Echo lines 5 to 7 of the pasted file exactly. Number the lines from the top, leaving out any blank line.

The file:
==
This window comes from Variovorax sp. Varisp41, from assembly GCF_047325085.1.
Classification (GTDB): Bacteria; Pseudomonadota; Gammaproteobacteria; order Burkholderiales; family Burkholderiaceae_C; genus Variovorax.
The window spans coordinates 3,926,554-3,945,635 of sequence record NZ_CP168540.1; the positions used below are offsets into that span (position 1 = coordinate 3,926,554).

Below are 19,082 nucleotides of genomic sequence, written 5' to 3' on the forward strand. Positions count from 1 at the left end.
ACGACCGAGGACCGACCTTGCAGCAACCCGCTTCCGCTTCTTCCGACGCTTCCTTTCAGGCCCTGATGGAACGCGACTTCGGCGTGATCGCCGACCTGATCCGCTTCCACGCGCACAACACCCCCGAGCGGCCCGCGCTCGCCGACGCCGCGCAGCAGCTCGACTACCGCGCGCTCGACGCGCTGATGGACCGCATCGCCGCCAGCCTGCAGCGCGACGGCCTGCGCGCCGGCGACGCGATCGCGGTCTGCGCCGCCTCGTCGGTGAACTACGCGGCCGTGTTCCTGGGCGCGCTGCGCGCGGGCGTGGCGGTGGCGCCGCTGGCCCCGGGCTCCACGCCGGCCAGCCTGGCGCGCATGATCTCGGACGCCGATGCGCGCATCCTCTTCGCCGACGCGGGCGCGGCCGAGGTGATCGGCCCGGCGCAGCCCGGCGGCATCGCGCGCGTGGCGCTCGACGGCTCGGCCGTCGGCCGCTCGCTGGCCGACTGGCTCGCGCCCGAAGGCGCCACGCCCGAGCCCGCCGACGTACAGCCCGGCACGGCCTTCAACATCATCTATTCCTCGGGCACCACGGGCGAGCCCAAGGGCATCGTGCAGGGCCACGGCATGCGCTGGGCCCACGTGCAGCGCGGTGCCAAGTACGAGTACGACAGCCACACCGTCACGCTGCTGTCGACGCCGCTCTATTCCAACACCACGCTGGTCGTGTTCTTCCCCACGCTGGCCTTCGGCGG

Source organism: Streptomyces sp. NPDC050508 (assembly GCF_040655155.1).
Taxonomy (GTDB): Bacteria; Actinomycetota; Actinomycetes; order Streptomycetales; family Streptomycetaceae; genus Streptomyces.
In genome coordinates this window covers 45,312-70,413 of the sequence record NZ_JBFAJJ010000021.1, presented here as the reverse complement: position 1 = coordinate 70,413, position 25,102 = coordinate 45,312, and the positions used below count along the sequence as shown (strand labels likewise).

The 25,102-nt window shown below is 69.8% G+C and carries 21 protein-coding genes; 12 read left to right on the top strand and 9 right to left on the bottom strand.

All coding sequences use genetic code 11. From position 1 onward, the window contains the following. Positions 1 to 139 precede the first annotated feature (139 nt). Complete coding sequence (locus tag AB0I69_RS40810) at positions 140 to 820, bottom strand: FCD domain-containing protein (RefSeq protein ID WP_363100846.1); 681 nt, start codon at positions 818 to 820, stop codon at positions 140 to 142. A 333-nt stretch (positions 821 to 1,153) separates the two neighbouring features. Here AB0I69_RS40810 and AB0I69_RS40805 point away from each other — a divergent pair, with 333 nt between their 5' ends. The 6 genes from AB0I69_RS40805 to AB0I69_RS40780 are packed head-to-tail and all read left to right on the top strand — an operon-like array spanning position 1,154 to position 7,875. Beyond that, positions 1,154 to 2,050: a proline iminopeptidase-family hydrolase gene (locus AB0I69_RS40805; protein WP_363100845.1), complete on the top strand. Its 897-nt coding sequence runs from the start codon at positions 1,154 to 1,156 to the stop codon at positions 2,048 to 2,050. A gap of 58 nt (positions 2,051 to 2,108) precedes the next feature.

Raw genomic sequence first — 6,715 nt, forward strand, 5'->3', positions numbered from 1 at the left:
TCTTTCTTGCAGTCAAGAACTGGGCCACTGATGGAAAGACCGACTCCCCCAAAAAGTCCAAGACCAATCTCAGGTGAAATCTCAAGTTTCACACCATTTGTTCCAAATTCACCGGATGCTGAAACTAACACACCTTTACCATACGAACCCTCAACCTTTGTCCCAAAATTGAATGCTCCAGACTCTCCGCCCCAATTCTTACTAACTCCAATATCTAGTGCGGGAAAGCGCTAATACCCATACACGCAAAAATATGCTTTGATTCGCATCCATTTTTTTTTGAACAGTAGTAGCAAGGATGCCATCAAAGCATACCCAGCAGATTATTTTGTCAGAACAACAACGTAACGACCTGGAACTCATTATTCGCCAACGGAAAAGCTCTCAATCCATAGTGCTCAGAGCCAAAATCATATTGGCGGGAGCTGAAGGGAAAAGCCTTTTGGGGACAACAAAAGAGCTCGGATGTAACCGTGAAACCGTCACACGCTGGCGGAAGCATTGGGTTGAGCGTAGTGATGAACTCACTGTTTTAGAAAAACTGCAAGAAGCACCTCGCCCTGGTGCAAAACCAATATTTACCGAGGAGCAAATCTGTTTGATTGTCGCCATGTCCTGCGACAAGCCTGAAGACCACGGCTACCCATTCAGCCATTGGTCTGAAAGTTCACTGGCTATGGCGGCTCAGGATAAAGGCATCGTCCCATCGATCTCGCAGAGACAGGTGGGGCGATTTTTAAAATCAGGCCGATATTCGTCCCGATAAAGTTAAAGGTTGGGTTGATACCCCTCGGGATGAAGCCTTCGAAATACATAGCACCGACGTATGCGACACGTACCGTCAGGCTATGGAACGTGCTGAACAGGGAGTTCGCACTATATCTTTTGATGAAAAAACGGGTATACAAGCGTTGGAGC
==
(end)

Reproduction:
ACGACCGAGGACCGACCTTGCAGCAACCCGCTTCCGCTTCTTCCGACGCTTCCTTTCAGGCCCTGATGGAACGCGACTTCGGCGTGATCGCCGACCTGATCCGCTTCCACGCGCACAACACCCCCGAGCGGCCCGCGCTCGCCGACGCCGCGCAGCAGCTCGACTACCGCGCGCTCGACGCGCTGATGGACCGCATCGCCGCCAGCCTGCAGCGCGACGGCCTGCGCGCCGGCGACGCGATCGCGGTCTGCGCCGCCTCGTCGGTGAACTACGCGGCCGTGTTCCTGGGCGCGCTGCGCGCGGGCGTGGCGGTGGCGCCGCTGGCCCCGGGCTCCACGCCGGCCAGCCTGGCGCGCATGATCTCGGACGCCGATGCGCGCATCCTCTTCGCCGACGCGGGCGCGGCCGAGGTGATCGGCCCGGCGCAGCCCGGCGGCATCGCGCGCGTGGCGCTCGACGGCTCGGCCGTCGGCCGCTCGCTGGCCGACTGGCTCGCGCCCGAAGGCGCCACGCCCGAGCCCGCCGACGTACAGCCCGGCACGGCCTTCAACATCATCTATTCCTCGGGCACCACGGGCGAGCCCAAGGGCATCGTGCAGGGCCACGGCATGCGCTGGGCCCACGTGCAGCGCGGTGCCAAGTACGAGTACGACAGCCACACCGTCACGCTGCTGTCGACGCCGCTCTATTCCAACACCACGCTGGTCGTGTTCTTCCCCACGCTGGCCTTCGGCGG

Source organism: Streptomyces sp. NPDC050508 (assembly GCF_040655155.1).
Taxonomy (GTDB): Bacteria; Actinomycetota; Actinomycetes; order Streptomycetales; family Streptomycetaceae; genus Streptomyces.